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    You’re the breadwinner

    Preparing for possible financial issues due to a serious medical condition is essential if you’re the family’s breadwinner. Critical illness insurance can help with daily living expenses and other non-medical costs.

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    You can’t afford healthcare costs

    You’ll need a critical illness plan if you don’t have enough emergency funds to cover possible healthcare costs. It also comes in handy if your plan has a high health insurance deductible or doesn’t cover critical illnesses.

An illustration of a health provider what needs to be considered when taking out a critical illness policy.

Factors to Consider Before Taking Out a Critical Illness Policy

Some people may find critical illness insurance as a financial safety net. Others may consider it as just an additional expense. Knowing the factors that you need to consider can help determine if taking out this type of coverage is a good option for you.

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Make sure you need the plan

Your family medical history, health, lifestyle and occupation play an important role in determining whether a critical illness policy suits you. Review your standard health insurance plan and see if you have comprehensive coverage that includes a critical illness and disability rider.

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Check your budget

Affordability is also an important consideration. Check your financial situation and see if you’re ready for unexpected medical issues. Your budget will also help determine if you can afford the cost of the coverage level you want.

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Know the type of coverage you need

Insurance providers offer different critical illness coverage. Before taking out a plan, ensure you know what conditions are covered.

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Understand the pros and cons

Ensure the policy’s benefits outweigh the potential drawbacks.

Expert Insight on Critical Illness Insurance

Critical illness insurance helps you prepare for the considerable expenses of serious illness. However, understanding how it works and when to get a policy can take time and effort. MoneyGeek asked a few industry leaders to provide insights you may find helpful as you make your decision.

  1. When is the right time to get a critical illness plan?
  2. What tips can you share to help people find the best critical illness insurance?
  3. What common mistakes should individuals avoid when purchasing critical illness insurance?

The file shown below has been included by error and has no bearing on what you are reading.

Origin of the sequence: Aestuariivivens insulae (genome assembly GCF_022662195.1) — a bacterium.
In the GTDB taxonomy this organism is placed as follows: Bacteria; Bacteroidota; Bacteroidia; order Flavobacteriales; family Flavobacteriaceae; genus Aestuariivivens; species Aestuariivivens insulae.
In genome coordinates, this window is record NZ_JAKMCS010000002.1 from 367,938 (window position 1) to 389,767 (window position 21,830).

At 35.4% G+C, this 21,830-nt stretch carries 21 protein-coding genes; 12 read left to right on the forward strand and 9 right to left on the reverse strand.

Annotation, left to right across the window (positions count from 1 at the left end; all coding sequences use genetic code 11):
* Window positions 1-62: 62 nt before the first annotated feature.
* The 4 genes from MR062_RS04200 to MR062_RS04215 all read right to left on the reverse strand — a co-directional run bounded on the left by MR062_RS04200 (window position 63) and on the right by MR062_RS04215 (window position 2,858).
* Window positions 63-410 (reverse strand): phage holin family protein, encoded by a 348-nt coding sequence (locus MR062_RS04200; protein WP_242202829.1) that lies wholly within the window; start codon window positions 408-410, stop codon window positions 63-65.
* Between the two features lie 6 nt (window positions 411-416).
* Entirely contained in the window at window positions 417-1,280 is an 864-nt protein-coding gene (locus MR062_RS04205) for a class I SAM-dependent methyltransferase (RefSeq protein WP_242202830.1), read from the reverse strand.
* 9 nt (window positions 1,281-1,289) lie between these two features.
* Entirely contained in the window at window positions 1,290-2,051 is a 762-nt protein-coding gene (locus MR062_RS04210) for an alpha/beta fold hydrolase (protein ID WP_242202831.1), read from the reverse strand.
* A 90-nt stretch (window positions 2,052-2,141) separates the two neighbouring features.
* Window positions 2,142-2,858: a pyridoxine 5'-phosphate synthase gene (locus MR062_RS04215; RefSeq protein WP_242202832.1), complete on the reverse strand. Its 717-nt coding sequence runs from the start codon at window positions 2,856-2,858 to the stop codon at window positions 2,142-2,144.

McGuire Mynatt
McGuire Mynatt

Financial Professional and Insurance Specialist at Colorado Financial Advisors

John Espenschied
John Espenschied

Agency Owner of Insurance Brokers Group

Aaron Broom
Aaron Broom

Founder and Agency Owner of Family for Life Insurance

Resources for Critical Illness Insurance

The right health insurance depends on your needs and circumstances. For some people, a critical illness policy is a much-needed addition. But others may not find it helpful. Fortunately, available resources can help you navigate health insurance plans, including critical illness coverage.

  • Coalition Against Insurance Fraud: Get information about insurance fraud, including common scams like fake health plans.
  • Critical Illness Insurance Calculator: Check how much critical illness insurance coverage you may need with the help of this online calculator.
  • Health Insurance Marketplace Calculator: Get an estimate of how much your premium will be for a health insurance plan from the Marketplace. Check if you’re eligible for subsidies.
  • Informational Videos: Learn about critical illness insurance, how to find the best plan and how much coverage you may need with the help of these videos by the American Association for Critical Illness Insurance.
  • USA.gov: Find government assistance programs for people who need help with their medical bills. See if you’re qualified.

About the Author


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Nathan Paulus is the director of content marketing at MoneyGeek. Nathan has been creating content for nearly 10 years and is particularly engaged in personal finance, investing, and property management. He holds a B.A. in English from the University of St. Thomas Houston.